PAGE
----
Program ReasoningMy desire to create such a program was born from amateur star gazing as well as a general fascination of Physics and astronomy as disciplines; that said, I am very much a computer software developer so decided to marry the two concepts to create something I hope to be viewed as unique and future developable. Any feedback, general questions or ideas for future development would be highly, highly appreciated. I can be contacted via email at email@example.com for further access to individual components, support questions as well as ideas and/or amendments which you have added to the program which you would like to share.
The created program is designed as an educational tool, aiming to trigger interest in those from lower education upwards, as well as to be future developable by experts within given fields. All input parameters are directly attributed to those we can currently, technologically observe via Doppler Spectroscopy and Photometric Transit and as such, are influenced by current institutions and their practices (e.g. the Kepler missions wink detection method).
Space related ventures have inspired me from a young age to develop my understanding of the fields implemented within the simulation; they are directly attributed to my desire to undertake the project and so I hope to aid in gaining interest. Interest is afterall, the driving factor for space funded programmes; NASA's funding for example appears to be diminishing (Below 0.5% US GDP from 2009). Whilst this program is not going to make a colossal difference, I want to try and play my part, however small in inspiring others to give more value to physics based and space related developments.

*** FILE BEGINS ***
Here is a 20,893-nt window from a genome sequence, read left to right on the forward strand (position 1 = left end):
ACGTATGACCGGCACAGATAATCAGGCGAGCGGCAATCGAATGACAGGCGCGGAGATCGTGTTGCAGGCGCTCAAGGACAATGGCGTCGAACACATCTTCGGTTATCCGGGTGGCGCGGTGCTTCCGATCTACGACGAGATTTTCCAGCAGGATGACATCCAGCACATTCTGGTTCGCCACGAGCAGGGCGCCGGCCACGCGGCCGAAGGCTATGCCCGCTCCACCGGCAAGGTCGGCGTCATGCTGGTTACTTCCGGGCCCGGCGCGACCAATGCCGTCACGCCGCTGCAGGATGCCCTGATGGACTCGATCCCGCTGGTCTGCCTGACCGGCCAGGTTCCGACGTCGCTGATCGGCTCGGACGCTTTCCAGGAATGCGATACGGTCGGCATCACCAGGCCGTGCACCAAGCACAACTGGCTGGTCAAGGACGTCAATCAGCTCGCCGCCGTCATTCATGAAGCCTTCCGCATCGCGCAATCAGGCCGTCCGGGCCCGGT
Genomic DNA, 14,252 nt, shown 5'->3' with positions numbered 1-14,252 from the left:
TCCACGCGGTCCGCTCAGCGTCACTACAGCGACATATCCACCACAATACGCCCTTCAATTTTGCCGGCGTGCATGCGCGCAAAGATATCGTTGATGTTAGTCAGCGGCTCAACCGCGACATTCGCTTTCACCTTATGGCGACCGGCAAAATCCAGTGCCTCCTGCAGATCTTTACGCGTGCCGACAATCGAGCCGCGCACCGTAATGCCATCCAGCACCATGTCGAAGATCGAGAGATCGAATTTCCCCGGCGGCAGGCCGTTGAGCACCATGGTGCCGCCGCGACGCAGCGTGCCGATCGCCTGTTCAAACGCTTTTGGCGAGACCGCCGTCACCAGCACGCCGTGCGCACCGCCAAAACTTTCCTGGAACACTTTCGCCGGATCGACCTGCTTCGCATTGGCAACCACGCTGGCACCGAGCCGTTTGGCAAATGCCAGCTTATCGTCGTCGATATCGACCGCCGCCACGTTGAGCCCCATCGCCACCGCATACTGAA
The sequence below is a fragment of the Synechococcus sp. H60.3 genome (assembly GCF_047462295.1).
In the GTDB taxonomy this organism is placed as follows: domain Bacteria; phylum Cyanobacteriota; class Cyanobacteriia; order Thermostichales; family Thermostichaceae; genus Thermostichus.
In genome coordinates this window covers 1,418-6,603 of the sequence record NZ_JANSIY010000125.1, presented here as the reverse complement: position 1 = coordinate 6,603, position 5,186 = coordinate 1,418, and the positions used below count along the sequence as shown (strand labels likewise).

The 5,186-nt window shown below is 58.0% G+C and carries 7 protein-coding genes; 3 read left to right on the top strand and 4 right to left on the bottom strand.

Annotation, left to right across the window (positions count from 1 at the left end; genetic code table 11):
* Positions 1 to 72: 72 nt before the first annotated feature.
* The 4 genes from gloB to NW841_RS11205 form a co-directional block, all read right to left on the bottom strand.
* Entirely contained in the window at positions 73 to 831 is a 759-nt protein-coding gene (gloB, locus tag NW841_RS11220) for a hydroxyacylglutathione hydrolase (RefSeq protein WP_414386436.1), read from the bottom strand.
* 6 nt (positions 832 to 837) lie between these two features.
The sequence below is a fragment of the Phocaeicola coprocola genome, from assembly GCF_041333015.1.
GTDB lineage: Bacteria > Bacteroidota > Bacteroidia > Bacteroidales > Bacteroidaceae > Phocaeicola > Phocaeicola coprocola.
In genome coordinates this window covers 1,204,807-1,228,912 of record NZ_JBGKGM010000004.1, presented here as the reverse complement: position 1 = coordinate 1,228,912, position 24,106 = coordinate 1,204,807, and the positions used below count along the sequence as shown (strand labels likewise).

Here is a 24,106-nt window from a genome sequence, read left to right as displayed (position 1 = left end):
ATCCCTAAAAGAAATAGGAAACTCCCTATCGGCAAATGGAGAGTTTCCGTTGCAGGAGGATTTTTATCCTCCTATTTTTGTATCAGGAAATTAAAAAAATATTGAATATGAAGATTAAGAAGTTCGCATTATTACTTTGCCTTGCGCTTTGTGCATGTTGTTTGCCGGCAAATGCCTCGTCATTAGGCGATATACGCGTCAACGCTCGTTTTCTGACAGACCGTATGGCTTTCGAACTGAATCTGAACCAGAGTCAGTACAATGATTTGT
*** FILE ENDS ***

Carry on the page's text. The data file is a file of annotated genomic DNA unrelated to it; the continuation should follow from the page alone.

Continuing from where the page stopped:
The Projects AbstractThe overarching research aim for this project stands to evaluate the feasibility and subsequent accuracy achievable when attempting to simulate a graphical representation of a planetary system at a solar scope, based on currently collectable parameters regarding distant stars and their orbiting planets. The main theory focal point spotlights both the beneficial abstractions of Computer Science and their relation to implementing astrophysical laws surrounding general relativity planet simulation. The positives which can be drawn from considering future production, necessitated by inevitable changes to scientifically bound laws and ideologies relating to the projects objectives, are a central driving force for the projects desired design and outcomes.
Astrophysical laws relating to general relativity, coupled with a physics simulation model fulfil this objective as solar systems are modelled and visualised in their entirety, at a solar scope. A holistic approach toward both a statistical and visual analysis of results was achieved by directly comparing the produced simulation against the only accurately quantifiable real-world data we are truly certain about, Sol. The resulting analysis suggests that even using as yet incomplete theorem as a basic for design, computerised representations of accurate data at a solar scope are no longer merely conceptual, but still somewhat imperfect.
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